Princess Usagi
        1. There’s multiple translations of the Heike monogatari out there.
          In English, the go-to options are those by either Helen McCullough or Royall Tyler, both acclaimed translators of classic Japanese literature.

        2. As Morricane said, there are multiple English translations. The one I have been reading is by Royall Tyler and I quite like that version (it even has some liner notes and pictures!).

          Princess Usagi
  3. Thank you, i appreciate your reply . I didn’t expect one because i was writing it more for complaining with how one sided the Taira’s portrayal here that they neglect bits of his great accomplishment. Felt so Genji’s biased.

    Well, as far as i remember (correct me if i’m wrong. Been while since i read Heike Monogatari);

    He built the big harbour, knowing that Japan’s greatest strength as island nations (archipelago) and future as maritime power. This will play big in the future trading with North/South Song Dynasty, Korea (either Goguryeo, Baekje or Silla), Jurchen Jin and maybe Xixia or Khitan Liao.
    He concentrated power in his base in Rokuhara instead of the Old Imperial Capital (Kyou) that is far from his influence. A move imitated by Yoritomo when he build his Kamakura , and perhaps later warlord.
    He began reducing the Fujiwara clans influence in the imperial court, the know wealthy clan with their long history as regents.
    The separation of monk monastery influence toward imperial house also (i am not sure with this one)

    I can not say anything about his decision to not let his daughter remarry (too few story or record that i know about it). But about those three man he exile….

    Well, all of them were implicit and (heck even it happened in their very house) involved in dangerous scheme and conspiracy to oust Kiyomori and even going as far to assassinate him and negotiating with his enemy (Minamoto and disgruntled Fujiwara who lost his job). The two of them cries to no end of their fate (yeah.. imagine that, who thunkked of it that there is repercussion for an action), one of them died of starvation and Shunkan is a monk; a man who supposedly should have casted away any wordly desire and bound by his Buddhist oath (poverty, and such). Seeing a man who took kassaya embroiled in something like this (intrigue and politics) was kinda off…..

    1. The more powerful you become, the number of enemies increases exponentially, which Kiyomori is experiencing first hand. While the the exiles are guilty of plotting against Kiyomori, I still think that leaving Shunkan alone while pardoning the others blatantly in front of him is too harsh. With all of the plotting and betrayal going on, it leaves me with the impression that it must have been a very difficult job for the people involved to decide which faction to side with. It would be hard to tell if it was worth it to rebel and risk exile or death for the huge benefits you could (but may not be likely to) receive, depending on who is in the enemies party or even random events that could be out of the leaders’ control (like the weather).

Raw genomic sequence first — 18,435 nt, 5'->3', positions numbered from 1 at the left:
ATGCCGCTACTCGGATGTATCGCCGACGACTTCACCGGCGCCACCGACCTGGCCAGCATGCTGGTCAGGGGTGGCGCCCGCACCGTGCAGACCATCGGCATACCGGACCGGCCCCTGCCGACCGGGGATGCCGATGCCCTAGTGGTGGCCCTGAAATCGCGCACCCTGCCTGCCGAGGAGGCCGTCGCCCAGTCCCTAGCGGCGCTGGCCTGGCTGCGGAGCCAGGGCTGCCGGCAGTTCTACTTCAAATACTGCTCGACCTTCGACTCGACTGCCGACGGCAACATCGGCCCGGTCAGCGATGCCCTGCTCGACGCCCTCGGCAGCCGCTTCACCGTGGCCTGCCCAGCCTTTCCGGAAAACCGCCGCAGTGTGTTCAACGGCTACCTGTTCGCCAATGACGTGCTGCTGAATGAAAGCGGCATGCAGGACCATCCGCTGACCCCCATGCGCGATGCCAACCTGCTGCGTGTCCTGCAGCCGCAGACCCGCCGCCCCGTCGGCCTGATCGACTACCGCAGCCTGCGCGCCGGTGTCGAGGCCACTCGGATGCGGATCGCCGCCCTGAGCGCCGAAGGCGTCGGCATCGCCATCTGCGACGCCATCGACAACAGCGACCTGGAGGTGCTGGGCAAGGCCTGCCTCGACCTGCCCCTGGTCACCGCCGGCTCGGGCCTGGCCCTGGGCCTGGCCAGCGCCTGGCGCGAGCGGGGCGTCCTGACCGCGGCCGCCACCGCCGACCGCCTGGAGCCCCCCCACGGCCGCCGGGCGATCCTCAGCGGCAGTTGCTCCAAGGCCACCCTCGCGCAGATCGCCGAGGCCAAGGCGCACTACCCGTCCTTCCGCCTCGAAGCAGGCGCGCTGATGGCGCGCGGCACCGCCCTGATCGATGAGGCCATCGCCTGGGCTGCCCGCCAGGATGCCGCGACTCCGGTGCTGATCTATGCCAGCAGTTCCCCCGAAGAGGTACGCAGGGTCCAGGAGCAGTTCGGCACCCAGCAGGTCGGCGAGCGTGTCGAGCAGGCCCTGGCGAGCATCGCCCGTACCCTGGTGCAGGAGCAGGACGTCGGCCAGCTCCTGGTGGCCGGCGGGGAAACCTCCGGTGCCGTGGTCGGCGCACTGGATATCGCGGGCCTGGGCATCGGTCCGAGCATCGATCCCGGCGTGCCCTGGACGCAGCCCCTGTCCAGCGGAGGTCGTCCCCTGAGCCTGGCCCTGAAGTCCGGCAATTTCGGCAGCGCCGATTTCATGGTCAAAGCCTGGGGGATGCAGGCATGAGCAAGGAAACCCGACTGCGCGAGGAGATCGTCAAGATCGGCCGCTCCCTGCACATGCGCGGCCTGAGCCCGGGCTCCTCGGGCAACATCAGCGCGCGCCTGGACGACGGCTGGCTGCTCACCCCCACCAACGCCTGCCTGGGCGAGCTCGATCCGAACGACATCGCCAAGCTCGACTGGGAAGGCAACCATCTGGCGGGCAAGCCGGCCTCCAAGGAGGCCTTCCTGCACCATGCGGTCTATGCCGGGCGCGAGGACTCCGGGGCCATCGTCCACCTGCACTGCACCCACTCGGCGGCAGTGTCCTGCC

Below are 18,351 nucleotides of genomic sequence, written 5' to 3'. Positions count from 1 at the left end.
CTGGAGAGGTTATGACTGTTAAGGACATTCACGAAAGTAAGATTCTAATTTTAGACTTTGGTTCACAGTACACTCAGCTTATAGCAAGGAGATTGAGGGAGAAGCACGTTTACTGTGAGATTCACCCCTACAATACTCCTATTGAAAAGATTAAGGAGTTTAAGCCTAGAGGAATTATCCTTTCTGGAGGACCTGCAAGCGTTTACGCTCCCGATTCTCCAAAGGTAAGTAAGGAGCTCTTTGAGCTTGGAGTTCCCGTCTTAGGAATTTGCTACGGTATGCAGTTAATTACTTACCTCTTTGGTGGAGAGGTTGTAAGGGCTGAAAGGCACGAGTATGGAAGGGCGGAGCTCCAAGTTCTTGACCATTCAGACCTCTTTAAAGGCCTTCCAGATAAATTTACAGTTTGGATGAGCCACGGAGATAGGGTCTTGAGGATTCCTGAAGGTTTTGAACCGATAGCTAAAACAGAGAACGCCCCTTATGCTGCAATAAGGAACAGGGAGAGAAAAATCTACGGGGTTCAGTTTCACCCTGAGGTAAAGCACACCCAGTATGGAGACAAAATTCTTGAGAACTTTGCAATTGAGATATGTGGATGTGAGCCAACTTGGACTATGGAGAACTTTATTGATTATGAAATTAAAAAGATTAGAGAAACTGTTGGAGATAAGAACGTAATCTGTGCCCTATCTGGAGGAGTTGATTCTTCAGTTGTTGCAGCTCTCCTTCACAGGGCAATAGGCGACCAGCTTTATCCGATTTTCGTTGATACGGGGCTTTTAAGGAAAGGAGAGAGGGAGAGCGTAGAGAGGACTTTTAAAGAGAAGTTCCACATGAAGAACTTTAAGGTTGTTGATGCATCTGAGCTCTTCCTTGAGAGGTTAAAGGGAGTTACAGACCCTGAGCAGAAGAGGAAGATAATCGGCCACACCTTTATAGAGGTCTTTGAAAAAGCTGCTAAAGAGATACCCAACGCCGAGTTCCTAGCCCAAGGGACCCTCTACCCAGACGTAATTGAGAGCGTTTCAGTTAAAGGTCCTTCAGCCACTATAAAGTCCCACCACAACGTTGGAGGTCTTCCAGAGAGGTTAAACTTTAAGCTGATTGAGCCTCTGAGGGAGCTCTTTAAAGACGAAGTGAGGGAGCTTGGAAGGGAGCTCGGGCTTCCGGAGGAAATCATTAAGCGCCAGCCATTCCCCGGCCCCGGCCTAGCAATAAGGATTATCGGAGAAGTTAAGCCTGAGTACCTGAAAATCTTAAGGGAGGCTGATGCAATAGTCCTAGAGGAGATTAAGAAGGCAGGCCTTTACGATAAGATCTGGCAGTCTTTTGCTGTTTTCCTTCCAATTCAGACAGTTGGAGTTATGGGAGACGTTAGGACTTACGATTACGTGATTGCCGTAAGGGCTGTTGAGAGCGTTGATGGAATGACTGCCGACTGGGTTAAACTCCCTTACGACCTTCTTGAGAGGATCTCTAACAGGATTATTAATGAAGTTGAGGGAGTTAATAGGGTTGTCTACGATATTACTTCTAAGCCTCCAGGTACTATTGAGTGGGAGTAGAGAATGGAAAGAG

I believe he concentrated his power in Fukuhara, although he also had property in Rokuhara. In this episode, Shigemori even mentions that Kiyomori is out in Fukuhara. You are correct, though that he chooses his power base to be somewhere other than Kyoto, which caused a huge stir in the imperial faction.
      Yes, Kiyomori, and by extent his whole clan, was famous for maritime trading (and which explains why he devoted Itsukushima Shrine to water goddesses).

      Princess Usagi
        1. I do remember having read that when I previously looked Fukuhara up. I find it very fascinating and exciting that the places in Heike Monogatari are not just made up places, that they are very real and historical sites.

          Princess Usagi
    2. Umm, Rokuhara is on the outskirts of Kyoto, but very well considered a part of the city. A tiny difference to Kamakura which is about 400 km away!

      It used to be mostly a Buddhist quarter (there’s a reason an entire school of Buddhism is called Rokuhara , including graveyards – the Taira pretty much “settled” it, possibly because it had generous amounts of free space due to court nobles not wanting to live there. This permitted warriors to cluster their mansions around that of their lord (which was quite a typical pattern).
      Due to this 12th-century connection with warrior authority, both Yoritomo later chose the quarter as the location of his residence while in Kyoto, and the Kamakura shogunate the location as the seat of its local dependency, the Rokuhara tandai in the 1220s.